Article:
We have always had epidemics. Whether it be Tuberculosis, Syphilis, SARS, Leprosy, Cholera, and the list goes on. What we don’t know is what group or groups will be affected next. With AIDS/HIV in the 1980s, it was the LGBTQ community. COVID-19 may have more serious consequences for the African American population. It’s a moving target!
Staying home this weekend, I had some time on my hands. I came across some old files hidden away. I found some slides I made from the 1980’s. Back then, I made my own slides using my 35mm camera. I would take pictures of the information that I typed on a piece of paper and then took the film to the drug store to get it processed into slides. Wow, how things have changed! I came across a slide I made years ago titled “Mathematics of Disease”. I do believe this equation is timeless, and certainly holds true today. Let me explain the picture above detailing this equation:
Health (or lack of)
Susceptibility (the numerator) --
The likelihood or liability to be influenced or harmed by a particular thing.
Susceptibility increases when people don’t take care of themselves: medical problems not optimally controlled, no exercise, eating poorly, smoking, poor sleep, lack of barriers or increased exposure to pathogens, stress, and so on. Each factor synergistically increases susceptibility to disease.
The ability to not be affected by something, especially adversely.
Resistance is increased with vaccinations, exercise, eating nutritiously, positive mental attitude, getting enough sleep, and general measures to stay healthy. Resistance is reduced with a compromised immune system, co-infections, malignancies, poor health, general inflammation, sleep deprivation, and stress.
Environmental Factors =
Any factor (living or non-living) that influences living organisms.
Prevalence of a germ (COVID-19) in the population is certainly the first environmental factor that comes to mind. Other factors include overcrowding, the air we breathe, aging, water pollution, cleanliness, co-existing diseases, and environmental stress to name a few.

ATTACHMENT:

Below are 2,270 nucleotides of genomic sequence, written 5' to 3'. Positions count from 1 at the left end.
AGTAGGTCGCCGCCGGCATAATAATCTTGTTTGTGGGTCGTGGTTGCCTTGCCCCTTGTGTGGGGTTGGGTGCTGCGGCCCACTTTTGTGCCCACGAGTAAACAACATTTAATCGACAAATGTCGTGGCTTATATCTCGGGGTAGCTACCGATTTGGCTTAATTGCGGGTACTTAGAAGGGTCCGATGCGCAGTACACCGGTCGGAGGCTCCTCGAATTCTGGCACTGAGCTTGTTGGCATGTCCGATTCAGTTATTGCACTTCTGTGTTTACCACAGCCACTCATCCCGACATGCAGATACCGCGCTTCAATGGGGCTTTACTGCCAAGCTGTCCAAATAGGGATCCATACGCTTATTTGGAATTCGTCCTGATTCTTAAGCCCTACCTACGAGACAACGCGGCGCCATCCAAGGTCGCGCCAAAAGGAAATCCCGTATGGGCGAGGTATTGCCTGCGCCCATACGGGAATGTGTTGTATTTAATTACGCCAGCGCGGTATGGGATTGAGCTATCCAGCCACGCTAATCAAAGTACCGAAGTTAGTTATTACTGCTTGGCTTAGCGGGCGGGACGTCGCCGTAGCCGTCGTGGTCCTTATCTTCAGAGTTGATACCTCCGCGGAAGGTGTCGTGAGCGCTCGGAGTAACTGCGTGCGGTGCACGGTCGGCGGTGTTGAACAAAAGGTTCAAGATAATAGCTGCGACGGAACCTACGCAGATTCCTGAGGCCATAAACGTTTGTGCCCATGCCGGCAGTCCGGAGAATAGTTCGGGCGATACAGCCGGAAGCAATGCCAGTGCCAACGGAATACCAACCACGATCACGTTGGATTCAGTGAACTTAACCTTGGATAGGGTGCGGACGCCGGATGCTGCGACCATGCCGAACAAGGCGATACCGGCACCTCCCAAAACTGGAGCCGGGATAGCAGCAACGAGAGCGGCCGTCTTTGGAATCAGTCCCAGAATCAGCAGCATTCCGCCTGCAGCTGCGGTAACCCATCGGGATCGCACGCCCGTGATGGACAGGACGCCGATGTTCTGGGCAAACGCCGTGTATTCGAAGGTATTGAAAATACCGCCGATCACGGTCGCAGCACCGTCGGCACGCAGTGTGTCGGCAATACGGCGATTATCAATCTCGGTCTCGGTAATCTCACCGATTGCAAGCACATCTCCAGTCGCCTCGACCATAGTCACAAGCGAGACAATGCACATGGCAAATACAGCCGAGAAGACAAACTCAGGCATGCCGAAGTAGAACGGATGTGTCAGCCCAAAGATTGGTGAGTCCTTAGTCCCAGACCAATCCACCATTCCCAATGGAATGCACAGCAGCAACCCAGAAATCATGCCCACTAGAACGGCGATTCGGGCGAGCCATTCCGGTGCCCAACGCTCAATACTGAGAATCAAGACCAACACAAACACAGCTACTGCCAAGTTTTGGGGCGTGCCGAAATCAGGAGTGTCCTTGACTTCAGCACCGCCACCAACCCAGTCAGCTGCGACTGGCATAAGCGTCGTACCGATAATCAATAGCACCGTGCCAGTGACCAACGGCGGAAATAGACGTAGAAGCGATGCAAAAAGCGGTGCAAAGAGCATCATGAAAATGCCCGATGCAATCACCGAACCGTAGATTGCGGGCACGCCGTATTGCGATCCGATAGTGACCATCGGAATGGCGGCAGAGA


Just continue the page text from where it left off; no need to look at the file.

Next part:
It’s not one particular item in this equation that defines health or lack of it, but many. You should do what you can do for each part of the equation to assist yourself in staying well. Wear facial coverings. Keep your distance when around others. Wash your hands often. Stay active. Do some deep breathing. Eat better. Reduce your stress loads in ways you can. Each and every positive action you take to increase your resistance will shift the equation in your favor. Each and every action you take to decrease your susceptibility will help keep you healthy. COVID-19 testing is great; however, you can test negative on a Monday and turn positive on Tuesday. This test is useful for diagnosing current COVID-19, but not useful in predicting future infections.
When the antibody is approved, after demonstrating the right specificity and sensitivity of the test, that may be useful to reduce susceptibility and environmental factors by knowing who is immune and who isn’t. There is no one test or action a person can take to totally eliminate risk. This is true for everything we do from taking a walk to sky diving. It’s a balancing act with decisions made by each individual, hopefully with a good data base for guidance, in making the best decision for yourself.